Gram-negative pathogens like Enteropathogenic Escherichia coli (EPEC) utilize the type three secretion system (T3SS) to translocate various effector proteins that are needed to “hijack” the host system for pathogenic survival. Specialized T3SS chaperones inside bacterial cells stabilize these effector proteins and facilitate their translocation. CesT is a unique multi-cargo chaperone that interacts with and translocates ~10 different effector proteins. Here, we report the specific interaction between CesT and its key effector, NleH2, and explore the potential role of NleH2 as a kinase for CesT phosphorylation. First, we identified the chaperone-binding domain (CBD; 19–97aa) of NleH2, and mapped the specific interaction sites for both CesT and NleH2. The N- and C-terminal residues of the CBD interact with the dimeric interface of CesT. Further, we compared the CesT binding to NleH2, to that of another key effector Tir and with the global carbon regulator CsrA. Notably, the effectors have the binding regions at the β-sheet core and dimer interface of CesT, whereas the CsrA regulator interacts predominantly through the C-terminal region, which is found ~17 Å away from the effectors-binding sites. Next, we showed that NleH2 remains an active kinase even as a complex with CesT and is responsible for its autophosphorylation as well as phosphorylation of CesT at Tyr153. Collectively, our findings enhance the understanding of the role of multi-cargo chaperone CesT in orchestrating effector translocation through T3SS.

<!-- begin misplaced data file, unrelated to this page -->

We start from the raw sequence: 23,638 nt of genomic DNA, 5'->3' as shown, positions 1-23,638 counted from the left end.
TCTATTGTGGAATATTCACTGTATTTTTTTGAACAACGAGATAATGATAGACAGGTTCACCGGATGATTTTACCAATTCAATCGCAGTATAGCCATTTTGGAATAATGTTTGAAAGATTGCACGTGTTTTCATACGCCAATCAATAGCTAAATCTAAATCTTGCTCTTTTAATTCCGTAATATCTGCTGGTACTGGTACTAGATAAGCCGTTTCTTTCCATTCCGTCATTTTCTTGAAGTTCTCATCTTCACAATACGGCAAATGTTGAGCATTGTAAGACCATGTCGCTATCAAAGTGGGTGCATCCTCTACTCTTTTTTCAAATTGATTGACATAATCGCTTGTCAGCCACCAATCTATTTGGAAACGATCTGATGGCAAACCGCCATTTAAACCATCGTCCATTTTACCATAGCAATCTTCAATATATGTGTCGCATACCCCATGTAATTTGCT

Bibliographical notePublisher Copyright:
© 2021 The Protein Society.
- secretion system